DISCLAIMER: THIS IS NOT A NEW IDEA. IN FACT, IT’S A BUILD OF A COMPOST SIFTER I SAW HERE:
Simply put, it’s three second-hand bicycle rims screwed to some batons and mounted onto a frame that sits on top of a wheelbarrow. You load up the cylinder with compost and as you spin the cylinder smaller bits of compost ready to go on the garden fall through the wire mesh. Larger bits are deposited out the end for further composting.
Costa’s video is straightforward and easy to follow. In need of more detail, I have undertaken the build and recorded it here in my own worm compost sifter.
WARNING: I have a year 8 pass in woodworking, so some of the steps can probably be done better! Also, be careful with the tools kids and use the appropriate safety gear.
The compost sifter is ideally used as a faster way to sort worms from worm compost. The 6mm wire I eventually used, should be small enough to stop worms dropping through into the finished vermicompost. However, some smaller worms and also cocoons in the worm compost will fall through the wire. You can either sort through the sifted worm compost to retrieve the worms or leave them where they are.
A more thorough sorting method is to take the finished worm compost and place it under a light source. Worms are photovores and will naturally burrow towards the centre of the pile. After giving the worms ten to twenty minutes to burrow begin scraping the worm compost away. It should be devoid of worms or only have a few slow coaches left behind.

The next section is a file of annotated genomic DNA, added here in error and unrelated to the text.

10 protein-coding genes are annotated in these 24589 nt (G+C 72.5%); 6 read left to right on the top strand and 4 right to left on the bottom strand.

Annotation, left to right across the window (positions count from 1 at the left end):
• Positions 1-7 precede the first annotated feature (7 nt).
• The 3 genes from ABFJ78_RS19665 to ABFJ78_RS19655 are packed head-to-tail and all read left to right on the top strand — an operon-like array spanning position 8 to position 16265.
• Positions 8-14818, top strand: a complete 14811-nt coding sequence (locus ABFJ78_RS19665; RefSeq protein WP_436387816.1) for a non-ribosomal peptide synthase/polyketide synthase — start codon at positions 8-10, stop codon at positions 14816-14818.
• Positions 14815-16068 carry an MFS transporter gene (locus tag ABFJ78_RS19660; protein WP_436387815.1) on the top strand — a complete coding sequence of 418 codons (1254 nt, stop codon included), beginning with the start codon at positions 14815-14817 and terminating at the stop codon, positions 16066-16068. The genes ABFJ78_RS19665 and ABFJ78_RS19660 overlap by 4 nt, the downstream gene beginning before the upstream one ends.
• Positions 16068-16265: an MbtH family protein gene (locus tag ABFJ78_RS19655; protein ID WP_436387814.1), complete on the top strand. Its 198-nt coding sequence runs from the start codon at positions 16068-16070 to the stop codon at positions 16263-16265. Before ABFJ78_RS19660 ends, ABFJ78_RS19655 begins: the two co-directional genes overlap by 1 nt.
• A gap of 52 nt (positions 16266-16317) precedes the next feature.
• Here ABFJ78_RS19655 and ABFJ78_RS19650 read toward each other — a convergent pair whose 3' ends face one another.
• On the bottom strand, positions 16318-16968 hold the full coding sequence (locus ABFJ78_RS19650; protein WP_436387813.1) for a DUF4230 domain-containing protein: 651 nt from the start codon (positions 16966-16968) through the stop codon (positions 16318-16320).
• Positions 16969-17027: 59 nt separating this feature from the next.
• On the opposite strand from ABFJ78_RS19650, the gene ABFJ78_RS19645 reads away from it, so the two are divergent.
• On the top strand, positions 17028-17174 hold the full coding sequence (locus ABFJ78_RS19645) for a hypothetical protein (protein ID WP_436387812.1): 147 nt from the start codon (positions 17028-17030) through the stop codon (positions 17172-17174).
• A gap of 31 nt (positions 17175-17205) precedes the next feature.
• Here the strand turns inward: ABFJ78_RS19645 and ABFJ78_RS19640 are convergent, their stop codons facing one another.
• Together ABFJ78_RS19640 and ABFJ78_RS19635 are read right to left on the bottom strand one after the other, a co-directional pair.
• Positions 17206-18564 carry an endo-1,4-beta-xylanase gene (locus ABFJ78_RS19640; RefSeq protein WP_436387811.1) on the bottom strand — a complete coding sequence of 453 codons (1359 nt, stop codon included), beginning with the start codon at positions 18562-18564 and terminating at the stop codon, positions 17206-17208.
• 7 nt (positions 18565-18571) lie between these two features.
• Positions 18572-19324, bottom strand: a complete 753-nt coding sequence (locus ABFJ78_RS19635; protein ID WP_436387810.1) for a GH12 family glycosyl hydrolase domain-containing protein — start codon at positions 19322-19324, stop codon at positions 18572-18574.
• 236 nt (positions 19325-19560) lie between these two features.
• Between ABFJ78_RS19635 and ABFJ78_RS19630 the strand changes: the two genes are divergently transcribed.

A high schooler’s knowledge of woodwork? What could possibly go wrong?
This is the big question that keeps coming up in forums, on Reddit and various Facebook groups.
- What do I do with the run-off from my worm bin?
- Isn’t that the Worm Tea that we’ve all heard so much about?
- Do worms actually wee?
Many people believe that the runoff is the worm tea that we’ve all heard about. This is incorrect and can be dangerous!
To start with, worms have neither kidneys or a bladder, so it’s not worm pee.
The runoff in the reservoir is moisture that has collected and drained through the worm bin. Leachate is the result of the decomposition of the organic waste that’s fed to your worms. It may contain phytotoxins (that can harm plants AND humans) and are created by bacteria that aid the decomposition process. This waste liquid is being released from the cell structure of the organic waste as it decomposes.
Every worm bin has a mix of good and bad microbes and as long as the good outnumber the bad, everything is okay. The danger with leachate is that it hasn’t been processed through the worm’s intestinal tract and can contain pathogens.